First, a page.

2016 Regional Report: The Midwest


Minnesota entered the fall facing recession, declared Twin Cities Business magazine. TCB editors made their forecast in September, based on poll responses from 228 business leaders around the state. Local economic pessimism has reached a five-year high in the Gopher State, said Dale Kurschner, editor-in-chief.

About 28 percent of How TCB readers expect conditions to weaken in the months ahead, more than double the percentage from one year ago. There’s another side to the picture: Minnesota is a thriving state with low unemployment and a growing rate of new business filings. Unemployment lingers at near record lows, while overall wage payments continue to rise. “They’ve got a very well-educated workforce and a high quality of life in the Twin Cities and elsewhere,” said site selector Cook.

Traditionally passive users of incentive programs, the state has restructured several, making them easier to use, said site selector Gigerich. There’s still room for improvement.

A Brookings Institution report calls for the governor and legislature to cooperate in setting a clearer vision for economic growth, better align existing programs and improve coordinating investments in innovation, trade and training. While they’re at it, said Brookings, they can fix the state’s benchmarking programs too.


MICHIGAN / Downtown Detroit's revitalization continues to gain momentum
MICHIGAN / Downtown Detroit’s revitalization continues to gain momentum

Michigan’s economic rebound continues. The Great Lakes State has averaged 74,200 new jobs a year for seven years running, generating professional, construction, trade, transportation and utility positions. Employers are more optimistic than they’ve been in a long time.

Gov. Rick Snyder’s administration has cut back on the red tape, said Michigan Chamber CEO Rich Studley, who praises the governor’s fiscal stewardship—along with previously-passed Right to Work legislation—for the sunnier business climate. A prolonged auto sales boom generated positive ripples through the economy, although the boom began fizzling out this past summer.

In Detroit, the great municipal comeback continues as Quicken Loans chairman and founder Dan Gilbert sweeps up once-derelict Motor City commercial properties while giving rise to Detroit’s newest nickname: Gilbertsville.

Detroit’s “bankruptcy and recovery are really a model for other cities in other states,” said Studley. In Grand Rapids, buoyant economic growth has led George Erickcek and Brian Pittelko, labor market analysts at W.E. Upjohn Institute for Employment Research, to declare: “It may not get any better than this.”

In Midland, however, business leaders fret that the proposed $122 billion merger combining DuPont with local global giant Dow Chemical will produce vast layoffs. For now, the deal’s status remains uncertain as European regulators step up antitrust efforts.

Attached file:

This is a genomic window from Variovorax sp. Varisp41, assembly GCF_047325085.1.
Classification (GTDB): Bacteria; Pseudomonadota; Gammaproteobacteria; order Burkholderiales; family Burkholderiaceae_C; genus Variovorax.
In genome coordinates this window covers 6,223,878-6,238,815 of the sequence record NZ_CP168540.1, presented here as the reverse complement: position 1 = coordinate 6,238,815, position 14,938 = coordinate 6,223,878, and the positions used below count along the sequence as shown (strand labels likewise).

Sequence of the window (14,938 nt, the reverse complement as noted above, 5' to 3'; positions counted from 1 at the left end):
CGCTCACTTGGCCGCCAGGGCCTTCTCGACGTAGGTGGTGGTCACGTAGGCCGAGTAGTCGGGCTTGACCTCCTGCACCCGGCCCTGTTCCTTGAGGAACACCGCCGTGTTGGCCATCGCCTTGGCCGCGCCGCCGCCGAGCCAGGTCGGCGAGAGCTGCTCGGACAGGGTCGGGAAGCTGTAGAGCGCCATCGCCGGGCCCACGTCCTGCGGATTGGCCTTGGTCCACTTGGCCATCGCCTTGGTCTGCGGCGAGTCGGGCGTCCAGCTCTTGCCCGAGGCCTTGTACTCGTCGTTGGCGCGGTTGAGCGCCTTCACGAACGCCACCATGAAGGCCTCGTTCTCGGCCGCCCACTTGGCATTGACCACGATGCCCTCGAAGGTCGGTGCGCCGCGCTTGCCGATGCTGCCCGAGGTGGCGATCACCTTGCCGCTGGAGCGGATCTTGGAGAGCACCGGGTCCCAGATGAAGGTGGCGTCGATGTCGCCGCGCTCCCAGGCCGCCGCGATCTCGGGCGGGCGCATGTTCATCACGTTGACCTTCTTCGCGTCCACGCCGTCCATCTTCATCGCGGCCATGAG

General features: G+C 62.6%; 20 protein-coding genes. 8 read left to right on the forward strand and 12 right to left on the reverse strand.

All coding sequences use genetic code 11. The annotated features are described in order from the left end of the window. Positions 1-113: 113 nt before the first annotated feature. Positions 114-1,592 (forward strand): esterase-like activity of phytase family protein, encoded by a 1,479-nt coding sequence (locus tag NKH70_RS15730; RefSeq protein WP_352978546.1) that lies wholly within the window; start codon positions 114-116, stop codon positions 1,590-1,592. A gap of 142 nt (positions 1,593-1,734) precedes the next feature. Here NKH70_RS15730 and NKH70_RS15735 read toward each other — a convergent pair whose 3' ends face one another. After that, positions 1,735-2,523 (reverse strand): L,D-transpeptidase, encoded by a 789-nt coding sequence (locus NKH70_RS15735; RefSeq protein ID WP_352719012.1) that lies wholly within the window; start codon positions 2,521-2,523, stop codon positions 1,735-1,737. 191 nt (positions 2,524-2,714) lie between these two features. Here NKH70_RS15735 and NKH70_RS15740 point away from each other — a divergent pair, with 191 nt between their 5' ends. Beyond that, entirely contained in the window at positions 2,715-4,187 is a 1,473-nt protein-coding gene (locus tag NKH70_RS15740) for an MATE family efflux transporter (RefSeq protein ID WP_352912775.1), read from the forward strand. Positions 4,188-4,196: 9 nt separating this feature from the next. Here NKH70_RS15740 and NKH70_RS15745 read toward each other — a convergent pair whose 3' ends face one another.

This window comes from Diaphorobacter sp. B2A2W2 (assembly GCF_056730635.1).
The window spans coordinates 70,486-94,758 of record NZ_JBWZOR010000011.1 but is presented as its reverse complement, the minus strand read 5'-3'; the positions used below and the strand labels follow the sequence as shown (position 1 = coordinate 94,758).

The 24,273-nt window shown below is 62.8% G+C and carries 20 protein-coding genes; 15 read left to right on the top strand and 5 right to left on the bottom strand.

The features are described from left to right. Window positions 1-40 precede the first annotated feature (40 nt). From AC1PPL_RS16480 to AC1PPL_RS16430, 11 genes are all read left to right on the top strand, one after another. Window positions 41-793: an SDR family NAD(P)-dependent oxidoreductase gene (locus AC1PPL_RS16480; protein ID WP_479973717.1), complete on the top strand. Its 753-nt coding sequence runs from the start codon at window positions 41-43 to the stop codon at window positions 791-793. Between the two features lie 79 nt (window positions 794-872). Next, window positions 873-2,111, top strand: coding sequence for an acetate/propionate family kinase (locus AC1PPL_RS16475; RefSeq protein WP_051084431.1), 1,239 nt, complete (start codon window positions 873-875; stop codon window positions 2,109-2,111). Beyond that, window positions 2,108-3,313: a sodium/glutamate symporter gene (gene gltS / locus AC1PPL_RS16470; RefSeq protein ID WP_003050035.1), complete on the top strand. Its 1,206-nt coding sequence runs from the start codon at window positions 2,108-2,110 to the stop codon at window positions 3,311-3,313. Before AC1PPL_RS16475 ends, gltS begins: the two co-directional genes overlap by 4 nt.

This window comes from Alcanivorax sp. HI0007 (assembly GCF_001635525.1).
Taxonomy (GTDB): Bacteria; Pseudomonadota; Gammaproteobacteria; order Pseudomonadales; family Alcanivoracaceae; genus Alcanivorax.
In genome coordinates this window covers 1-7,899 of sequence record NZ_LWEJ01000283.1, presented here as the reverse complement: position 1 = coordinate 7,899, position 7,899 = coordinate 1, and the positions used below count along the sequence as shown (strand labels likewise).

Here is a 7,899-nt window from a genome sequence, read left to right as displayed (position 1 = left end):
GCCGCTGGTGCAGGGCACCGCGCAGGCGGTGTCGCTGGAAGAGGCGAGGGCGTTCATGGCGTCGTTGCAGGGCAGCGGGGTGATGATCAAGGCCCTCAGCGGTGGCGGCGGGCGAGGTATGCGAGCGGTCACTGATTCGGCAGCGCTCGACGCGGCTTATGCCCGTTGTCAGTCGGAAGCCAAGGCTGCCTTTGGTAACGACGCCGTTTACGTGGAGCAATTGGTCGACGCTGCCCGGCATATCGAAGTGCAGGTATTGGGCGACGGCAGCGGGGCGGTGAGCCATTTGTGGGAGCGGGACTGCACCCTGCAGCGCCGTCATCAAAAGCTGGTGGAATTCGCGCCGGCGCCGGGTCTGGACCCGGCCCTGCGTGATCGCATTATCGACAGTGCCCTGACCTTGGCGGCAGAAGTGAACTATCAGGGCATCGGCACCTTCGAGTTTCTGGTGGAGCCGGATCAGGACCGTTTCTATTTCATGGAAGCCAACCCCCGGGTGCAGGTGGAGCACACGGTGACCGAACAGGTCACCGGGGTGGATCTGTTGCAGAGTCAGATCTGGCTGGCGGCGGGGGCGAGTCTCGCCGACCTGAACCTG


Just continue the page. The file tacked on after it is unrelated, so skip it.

In the state’s western region, unemployment has dipped below 3 percent, the lowest in recent memory. In Kent County, economic-development officials lured Las Vegas data-processing giant Switch Ltd with a vast bundle of tax exemptions and other incentives. It wasn’t enough; this spring, local officials ceded an additional $1 million in exemptions.


Moody’s Analytics labels Illinois’ economy “the weakest of the underperforming Midwest.”

Poor financial stewardship, a cratered downstate economy and undesirable demographics hamper recovery. The Prairie State started the summer burdened with the nation’s highest unemployment rate. Job-loss data “show Illinois’s economy remains stagnant… with a net job loss and significant workforce dropout,” according to Illinois Policy, an independent research and advocacy organization.

Producers here feel the full impact of the national manufacturing slump, as well as fallout from low crop and livestock prices. Employers are speed-dialed by economic-development officials from six neighboring states. Business climate? Don’t ask. “When you say ‘Illinois,’ emphasize ‘annoy,’” half-jokes a Midwest site selector.

Business leaders coalesced last year around second-term Republican Gov. Bruce Rauner’s efforts to slash taxes, cut spending and overhaul liability funding. Those efforts have floundered due to partisan bickering in the Legislature. Increasingly, the state’s manufacturing sector shows its age. Notes Moody’s: “The manufacturing slump has been pushing to export-oriented manufacturing centers, such as Decatur, Peoria and the Quad Cities.”

Chicago has largely skirted the economic headwinds, thanks to long-standing reputation and association with services rather than goods or agriculture. Recently such firms as ConAgra Foods, Oscar Mayer and Kraft Heinz moved into Chi-town from suburban outposts; the moves did nothing to expand the Illinois economy.

With that in mind, business leaders can only watch the Republican governor they overwhelmingly supported face off yet again with Democratic legislators, with no resolution imminent.